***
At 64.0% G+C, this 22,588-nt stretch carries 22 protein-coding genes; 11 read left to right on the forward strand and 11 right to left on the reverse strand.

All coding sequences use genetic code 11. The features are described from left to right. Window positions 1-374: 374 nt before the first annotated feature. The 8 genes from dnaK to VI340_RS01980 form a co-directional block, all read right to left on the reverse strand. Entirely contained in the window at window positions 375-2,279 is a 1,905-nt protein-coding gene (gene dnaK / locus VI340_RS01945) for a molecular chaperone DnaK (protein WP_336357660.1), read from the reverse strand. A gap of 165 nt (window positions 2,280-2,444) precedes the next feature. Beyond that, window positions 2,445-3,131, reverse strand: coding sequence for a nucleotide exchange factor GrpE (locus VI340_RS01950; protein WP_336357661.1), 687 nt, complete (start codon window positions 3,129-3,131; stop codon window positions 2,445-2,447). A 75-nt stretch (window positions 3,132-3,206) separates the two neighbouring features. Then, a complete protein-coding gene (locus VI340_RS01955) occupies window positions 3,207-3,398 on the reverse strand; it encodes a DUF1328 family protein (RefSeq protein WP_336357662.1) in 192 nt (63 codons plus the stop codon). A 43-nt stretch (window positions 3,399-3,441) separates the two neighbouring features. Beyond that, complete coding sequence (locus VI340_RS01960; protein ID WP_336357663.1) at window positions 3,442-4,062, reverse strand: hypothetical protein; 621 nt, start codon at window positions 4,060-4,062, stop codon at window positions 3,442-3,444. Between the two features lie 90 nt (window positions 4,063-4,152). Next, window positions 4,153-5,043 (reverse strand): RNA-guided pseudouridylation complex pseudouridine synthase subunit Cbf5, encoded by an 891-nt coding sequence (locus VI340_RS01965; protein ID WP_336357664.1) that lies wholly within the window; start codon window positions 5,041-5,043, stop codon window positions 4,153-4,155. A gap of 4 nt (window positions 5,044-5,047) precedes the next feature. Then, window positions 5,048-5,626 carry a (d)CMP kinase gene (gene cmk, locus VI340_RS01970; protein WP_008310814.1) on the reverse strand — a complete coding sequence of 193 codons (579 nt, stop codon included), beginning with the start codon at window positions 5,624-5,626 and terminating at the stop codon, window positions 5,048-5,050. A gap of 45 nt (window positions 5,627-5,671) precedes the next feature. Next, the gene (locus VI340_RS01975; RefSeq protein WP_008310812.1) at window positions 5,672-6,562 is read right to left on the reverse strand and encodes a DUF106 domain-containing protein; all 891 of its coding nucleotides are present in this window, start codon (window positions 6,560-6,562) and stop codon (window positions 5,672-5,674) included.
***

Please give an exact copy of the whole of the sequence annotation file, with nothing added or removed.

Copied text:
At 64.0% G+C, this 22,588-nt stretch carries 22 protein-coding genes; 11 read left to right on the forward strand and 11 right to left on the reverse strand.

All coding sequences use genetic code 11. The features are described from left to right. Window positions 1-374: 374 nt before the first annotated feature. The 8 genes from dnaK to VI340_RS01980 form a co-directional block, all read right to left on the reverse strand. Entirely contained in the window at window positions 375-2,279 is a 1,905-nt protein-coding gene (gene dnaK / locus VI340_RS01945) for a molecular chaperone DnaK (protein WP_336357660.1), read from the reverse strand. A gap of 165 nt (window positions 2,280-2,444) precedes the next feature. Beyond that, window positions 2,445-3,131, reverse strand: coding sequence for a nucleotide exchange factor GrpE (locus VI340_RS01950; protein WP_336357661.1), 687 nt, complete (start codon window positions 3,129-3,131; stop codon window positions 2,445-2,447). A 75-nt stretch (window positions 3,132-3,206) separates the two neighbouring features. Then, a complete protein-coding gene (locus VI340_RS01955) occupies window positions 3,207-3,398 on the reverse strand; it encodes a DUF1328 family protein (RefSeq protein WP_336357662.1) in 192 nt (63 codons plus the stop codon). A 43-nt stretch (window positions 3,399-3,441) separates the two neighbouring features. Beyond that, complete coding sequence (locus VI340_RS01960; protein ID WP_336357663.1) at window positions 3,442-4,062, reverse strand: hypothetical protein; 621 nt, start codon at window positions 4,060-4,062, stop codon at window positions 3,442-3,444. Between the two features lie 90 nt (window positions 4,063-4,152). Next, window positions 4,153-5,043 (reverse strand): RNA-guided pseudouridylation complex pseudouridine synthase subunit Cbf5, encoded by an 891-nt coding sequence (locus VI340_RS01965; protein ID WP_336357664.1) that lies wholly within the window; start codon window positions 5,041-5,043, stop codon window positions 4,153-4,155. A gap of 4 nt (window positions 5,044-5,047) precedes the next feature. Then, window positions 5,048-5,626 carry a (d)CMP kinase gene (gene cmk, locus VI340_RS01970; protein WP_008310814.1) on the reverse strand — a complete coding sequence of 193 codons (579 nt, stop codon included), beginning with the start codon at window positions 5,624-5,626 and terminating at the stop codon, window positions 5,048-5,050. A gap of 45 nt (window positions 5,627-5,671) precedes the next feature. Next, the gene (locus VI340_RS01975; RefSeq protein WP_008310812.1) at window positions 5,672-6,562 is read right to left on the reverse strand and encodes a DUF106 domain-containing protein; all 891 of its coding nucleotides are present in this window, start codon (window positions 6,560-6,562) and stop codon (window positions 5,672-5,674) included.